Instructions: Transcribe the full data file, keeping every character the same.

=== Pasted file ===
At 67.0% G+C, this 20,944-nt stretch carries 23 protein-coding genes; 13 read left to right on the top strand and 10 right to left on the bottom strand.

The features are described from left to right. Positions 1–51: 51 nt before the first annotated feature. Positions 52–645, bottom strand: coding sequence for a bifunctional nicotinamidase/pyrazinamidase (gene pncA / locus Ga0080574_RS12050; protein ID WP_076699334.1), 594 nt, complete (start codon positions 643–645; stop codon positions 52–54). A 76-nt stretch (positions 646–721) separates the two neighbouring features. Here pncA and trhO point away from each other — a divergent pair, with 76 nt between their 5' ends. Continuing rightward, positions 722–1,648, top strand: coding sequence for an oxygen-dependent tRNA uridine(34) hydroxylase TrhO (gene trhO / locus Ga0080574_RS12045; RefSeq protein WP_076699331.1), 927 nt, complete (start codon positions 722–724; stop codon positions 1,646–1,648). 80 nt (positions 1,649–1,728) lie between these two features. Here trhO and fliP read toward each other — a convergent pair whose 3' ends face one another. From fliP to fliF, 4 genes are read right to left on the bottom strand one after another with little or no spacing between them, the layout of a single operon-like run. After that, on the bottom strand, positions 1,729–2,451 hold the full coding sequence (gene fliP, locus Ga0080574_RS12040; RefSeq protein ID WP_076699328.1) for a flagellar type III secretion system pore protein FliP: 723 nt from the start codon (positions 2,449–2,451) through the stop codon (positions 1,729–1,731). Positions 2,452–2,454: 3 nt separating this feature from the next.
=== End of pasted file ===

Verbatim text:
At 67.0% G+C, this 20,944-nt stretch carries 23 protein-coding genes; 13 read left to right on the top strand and 10 right to left on the bottom strand.

The features are described from left to right. Positions 1–51: 51 nt before the first annotated feature. Positions 52–645, bottom strand: coding sequence for a bifunctional nicotinamidase/pyrazinamidase (gene pncA / locus Ga0080574_RS12050; protein ID WP_076699334.1), 594 nt, complete (start codon positions 643–645; stop codon positions 52–54). A 76-nt stretch (positions 646–721) separates the two neighbouring features. Here pncA and trhO point away from each other — a divergent pair, with 76 nt between their 5' ends. Continuing rightward, positions 722–1,648, top strand: coding sequence for an oxygen-dependent tRNA uridine(34) hydroxylase TrhO (gene trhO / locus Ga0080574_RS12045; RefSeq protein WP_076699331.1), 927 nt, complete (start codon positions 722–724; stop codon positions 1,646–1,648). 80 nt (positions 1,649–1,728) lie between these two features. Here trhO and fliP read toward each other — a convergent pair whose 3' ends face one another. From fliP to fliF, 4 genes are read right to left on the bottom strand one after another with little or no spacing between them, the layout of a single operon-like run. After that, on the bottom strand, positions 1,729–2,451 hold the full coding sequence (gene fliP, locus Ga0080574_RS12040; RefSeq protein ID WP_076699328.1) for a flagellar type III secretion system pore protein FliP: 723 nt from the start codon (positions 2,449–2,451) through the stop codon (positions 1,729–1,731). Positions 2,452–2,454: 3 nt separating this feature from the next.